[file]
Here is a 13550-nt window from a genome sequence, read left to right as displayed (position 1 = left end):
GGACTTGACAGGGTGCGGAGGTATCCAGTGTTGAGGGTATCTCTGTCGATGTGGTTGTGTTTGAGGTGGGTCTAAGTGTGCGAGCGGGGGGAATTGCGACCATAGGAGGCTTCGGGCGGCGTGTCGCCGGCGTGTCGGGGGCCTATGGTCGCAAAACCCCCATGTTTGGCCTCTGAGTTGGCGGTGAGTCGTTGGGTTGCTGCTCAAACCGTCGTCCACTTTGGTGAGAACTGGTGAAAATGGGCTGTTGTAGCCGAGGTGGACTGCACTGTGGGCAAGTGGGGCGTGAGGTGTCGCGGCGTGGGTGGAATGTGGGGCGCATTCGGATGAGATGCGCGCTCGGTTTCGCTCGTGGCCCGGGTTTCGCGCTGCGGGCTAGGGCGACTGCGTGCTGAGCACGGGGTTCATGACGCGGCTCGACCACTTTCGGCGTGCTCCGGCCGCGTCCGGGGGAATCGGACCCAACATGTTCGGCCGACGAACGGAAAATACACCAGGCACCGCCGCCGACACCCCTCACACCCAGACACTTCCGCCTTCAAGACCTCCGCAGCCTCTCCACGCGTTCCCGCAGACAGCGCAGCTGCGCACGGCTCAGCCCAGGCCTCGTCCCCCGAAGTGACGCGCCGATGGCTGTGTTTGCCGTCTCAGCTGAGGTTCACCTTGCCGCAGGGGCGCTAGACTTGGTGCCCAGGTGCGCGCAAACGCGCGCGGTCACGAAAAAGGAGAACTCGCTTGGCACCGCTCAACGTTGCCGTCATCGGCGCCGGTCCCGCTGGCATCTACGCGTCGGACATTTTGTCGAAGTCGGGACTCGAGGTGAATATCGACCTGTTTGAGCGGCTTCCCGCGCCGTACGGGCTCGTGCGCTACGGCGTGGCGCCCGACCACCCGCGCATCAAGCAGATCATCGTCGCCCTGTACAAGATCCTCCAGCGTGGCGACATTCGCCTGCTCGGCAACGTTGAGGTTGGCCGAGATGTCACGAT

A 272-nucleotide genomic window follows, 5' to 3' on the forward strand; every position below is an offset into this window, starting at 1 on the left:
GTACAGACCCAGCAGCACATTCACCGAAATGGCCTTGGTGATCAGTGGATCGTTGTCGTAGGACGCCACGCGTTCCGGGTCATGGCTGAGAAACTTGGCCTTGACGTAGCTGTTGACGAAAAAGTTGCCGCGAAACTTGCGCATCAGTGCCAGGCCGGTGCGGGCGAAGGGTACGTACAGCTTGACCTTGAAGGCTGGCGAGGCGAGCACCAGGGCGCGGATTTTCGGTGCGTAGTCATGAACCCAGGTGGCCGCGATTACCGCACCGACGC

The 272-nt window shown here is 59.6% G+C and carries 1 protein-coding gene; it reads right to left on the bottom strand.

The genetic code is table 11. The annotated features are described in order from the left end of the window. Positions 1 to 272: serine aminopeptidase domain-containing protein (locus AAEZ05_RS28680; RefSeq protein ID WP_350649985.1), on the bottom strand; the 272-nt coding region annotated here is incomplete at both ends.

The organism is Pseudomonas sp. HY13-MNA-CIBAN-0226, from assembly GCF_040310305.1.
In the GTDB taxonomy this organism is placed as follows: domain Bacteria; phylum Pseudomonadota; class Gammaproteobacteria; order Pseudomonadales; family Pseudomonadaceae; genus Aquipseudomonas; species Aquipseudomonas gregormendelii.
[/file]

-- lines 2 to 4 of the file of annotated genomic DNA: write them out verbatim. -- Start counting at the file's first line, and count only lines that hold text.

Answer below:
GGACTTGACAGGGTGCGGAGGTATCCAGTGTTGAGGGTATCTCTGTCGATGTGGTTGTGTTTGAGGTGGGTCTAAGTGTGCGAGCGGGGGGAATTGCGACCATAGGAGGCTTCGGGCGGCGTGTCGCCGGCGTGTCGGGGGCCTATGGTCGCAAAACCCCCATGTTTGGCCTCTGAGTTGGCGGTGAGTCGTTGGGTTGCTGCTCAAACCGTCGTCCACTTTGGTGAGAACTGGTGAAAATGGGCTGTTGTAGCCGAGGTGGACTGCACTGTGGGCAAGTGGGGCGTGAGGTGTCGCGGCGTGGGTGGAATGTGGGGCGCATTCGGATGAGATGCGCGCTCGGTTTCGCTCGTGGCCCGGGTTTCGCGCTGCGGGCTAGGGCGACTGCGTGCTGAGCACGGGGTTCATGACGCGGCTCGACCACTTTCGGCGTGCTCCGGCCGCGTCCGGGGGAATCGGACCCAACATGTTCGGCCGACGAACGGAAAATACACCAGGCACCGCCGCCGACACCCCTCACACCCAGACACTTCCGCCTTCAAGACCTCCGCAGCCTCTCCACGCGTTCCCGCAGACAGCGCAGCTGCGCACGGCTCAGCCCAGGCCTCGTCCCCCGAAGTGACGCGCCGATGGCTGTGTTTGCCGTCTCAGCTGAGGTTCACCTTGCCGCAGGGGCGCTAGACTTGGTGCCCAGGTGCGCGCAAACGCGCGCGGTCACGAAAAAGGAGAACTCGCTTGGCACCGCTCAACGTTGCCGTCATCGGCGCCGGTCCCGCTGGCATCTACGCGTCGGACATTTTGTCGAAGTCGGGACTCGAGGTGAATATCGACCTGTTTGAGCGGCTTCCCGCGCCGTACGGGCTCGTGCGCTACGGCGTGGCGCCCGACCACCCGCGCATCAAGCAGATCATCGTCGCCCTGTACAAGATCCTCCAGCGTGGCGACATTCGCCTGCTCGGCAACGTTGAGGTTGGCCGAGATGTCACGAT

A 272-nucleotide genomic window follows, 5' to 3' on the forward strand; every position below is an offset into this window, starting at 1 on the left:
GTACAGACCCAGCAGCACATTCACCGAAATGGCCTTGGTGATCAGTGGATCGTTGTCGTAGGACGCCACGCGTTCCGGGTCATGGCTGAGAAACTTGGCCTTGACGTAGCTGTTGACGAAAAAGTTGCCGCGAAACTTGCGCATCAGTGCCAGGCCGGTGCGGGCGAAGGGTACGTACAGCTTGACCTTGAAGGCTGGCGAGGCGAGCACCAGGGCGCGGATTTTCGGTGCGTAGTCATGAACCCAGGTGGCCGCGATTACCGCACCGACGC